- Improve the predictability, credibility and consistency of Canadian public policy development that is adequate, reasonable and cost-effective;
- Support sound federal government decision-making, capitalizing on opportunities while minimizing crises and unnecessary controversies; and
- Increase Canada's ability to positively influence international standards and applications of the Precautionary Approach.
In fiscal year 2001-2002, PCO briefed the Special Committee of Council in its consideration of a wide range of significant regulatory submissions, including those relating to the implementation of the Anti-Terrorism Act, mechanisms to curtail money laundering and terrorist financing, enhanced air security controls and strengthened protection for Canada's nuclear facilities.
During the fiscal year PCO also organized a series of learning symposia for the regulatory community, giving participants opportunities to exchange experiences and thoughts on the use of regulations, and to acquire a better appreciation of the challenges faced by their colleagues. For example, Regulation Without Borders, held on March 22, 2002, was a half-day event that brought together individuals from all phases of the regulatory development process — policy analysts, legal staff, inspection and enforcement staff from virtually every department with regulatory authorities, as well as central agency analysts.
Canada's Environment and Sustainable Development
Environmental issues and sustainable development are important to Canadians. In 2001-2002, PCO coordinated the preparation and submission of new or revised policies for the consideration of the Prime Minister, the Cabinet and Cabinet committees. Topics included air and water quality in Canada (with both a domestic and an international perspective), toxic substances research, children's environmental health, national parks, and contaminated sites such as the Sydney Tar Ponds.
PCO provided strategic advice to the Prime Minister on climate change, and organized and supported meetings of the Reference Group of Ministers on Climate Change. The work of the Reference Group resulted in the consolidation of Canada's position for international negotiations and domestic policy options for the Kyoto Protocol, and submission of early action items for funding consideration (for example: the wind energy incentive announced in the December 2001 Budget).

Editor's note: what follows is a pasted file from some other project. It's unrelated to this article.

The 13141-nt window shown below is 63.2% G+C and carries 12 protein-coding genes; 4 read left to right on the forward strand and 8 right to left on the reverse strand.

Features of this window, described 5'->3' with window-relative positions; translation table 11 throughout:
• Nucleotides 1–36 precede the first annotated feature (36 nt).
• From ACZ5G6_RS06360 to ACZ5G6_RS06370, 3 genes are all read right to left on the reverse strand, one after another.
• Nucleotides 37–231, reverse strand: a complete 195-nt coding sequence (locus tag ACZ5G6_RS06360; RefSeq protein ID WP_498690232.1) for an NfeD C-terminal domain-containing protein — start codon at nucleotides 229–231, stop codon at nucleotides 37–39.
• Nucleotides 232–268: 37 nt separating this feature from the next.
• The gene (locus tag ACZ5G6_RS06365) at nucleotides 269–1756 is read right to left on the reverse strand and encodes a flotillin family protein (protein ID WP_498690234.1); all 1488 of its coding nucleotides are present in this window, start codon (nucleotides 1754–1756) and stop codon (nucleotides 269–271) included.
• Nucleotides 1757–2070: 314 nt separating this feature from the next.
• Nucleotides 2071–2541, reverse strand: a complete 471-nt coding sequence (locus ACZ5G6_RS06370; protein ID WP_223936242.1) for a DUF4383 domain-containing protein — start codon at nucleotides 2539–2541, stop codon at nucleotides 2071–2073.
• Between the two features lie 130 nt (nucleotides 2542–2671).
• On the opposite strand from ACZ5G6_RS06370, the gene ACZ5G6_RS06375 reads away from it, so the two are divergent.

In Canada's ecosystem, certain species require special protection because they are deemed to be at risk of extinction. People and their activities often exacerbate the situation, compelling decision-makers to try to strike a balance between conservation and the economic goals of Canadians. As the Government was not able to pass protective legislation on three previous occasions, PCO provided policy advice to the Cabinet on ways to maintain an effective balance in the Government's new Species at Risk bill, between the members of the House of Commons Standing Committee on the Environment and Sustainable Development, and other parliamentarians and stakeholders. This approach was successful, and the House passed the new bill in June 2002.
PCO ensured that other federal departments understood the importance of sustainable development as part of the Government's agenda — to improve the quality of life for Canadians — by participating in and supporting the activities of the Sustainable Development Coordinating Committee, the Assistant Deputy Ministers Task Force on Sustainable Development and the Interdepartmental Network on Sustainable Development Strategies. PCO advised the Prime Ministers on his participation in the World Summit on Sustainable Development (South Africa, August 2002), and supported departments in developing Canada's approach to the Summit.
The current OECD Review of Regulatory Reform in Canada (to be made public by the OECD in November 2002) establishes that Canada is a regulatory leader and innovator, with strong regulatory capacities and a mature and well-functioning regulatory governance system. While the report is largely positive, PCO has taken note of areas where the OECD feels the Canadian approach could be enhanced.
International Relations and Trade
To support the Prime Minister in his international role as Head of Government for Canada, PCO provided policy advice on all aspects of Canada's relationships with other countries and international organizations. In 2001-2002 PCO liaised with the Department of Foreign Affairs and International Trade (DFAIT), the Department of National Defence (DND), the Canadian International Development Agency (CIDA) and other departments to coordinate plans to support the Prime Minister in his travels abroad when he visited Australia, Belgium, China, Germany, Italy, Mexico, Russia, Sweden and the United States. PCO also coordinated and developed communications plans and media material for these trips, and PCO staff travelled with the Prime Minister to provide first-hand support and policy advice. In addition, the Prime Minister hosted bilateral meetings with delegations and Heads of State or Government from some 35 countries and international organizations.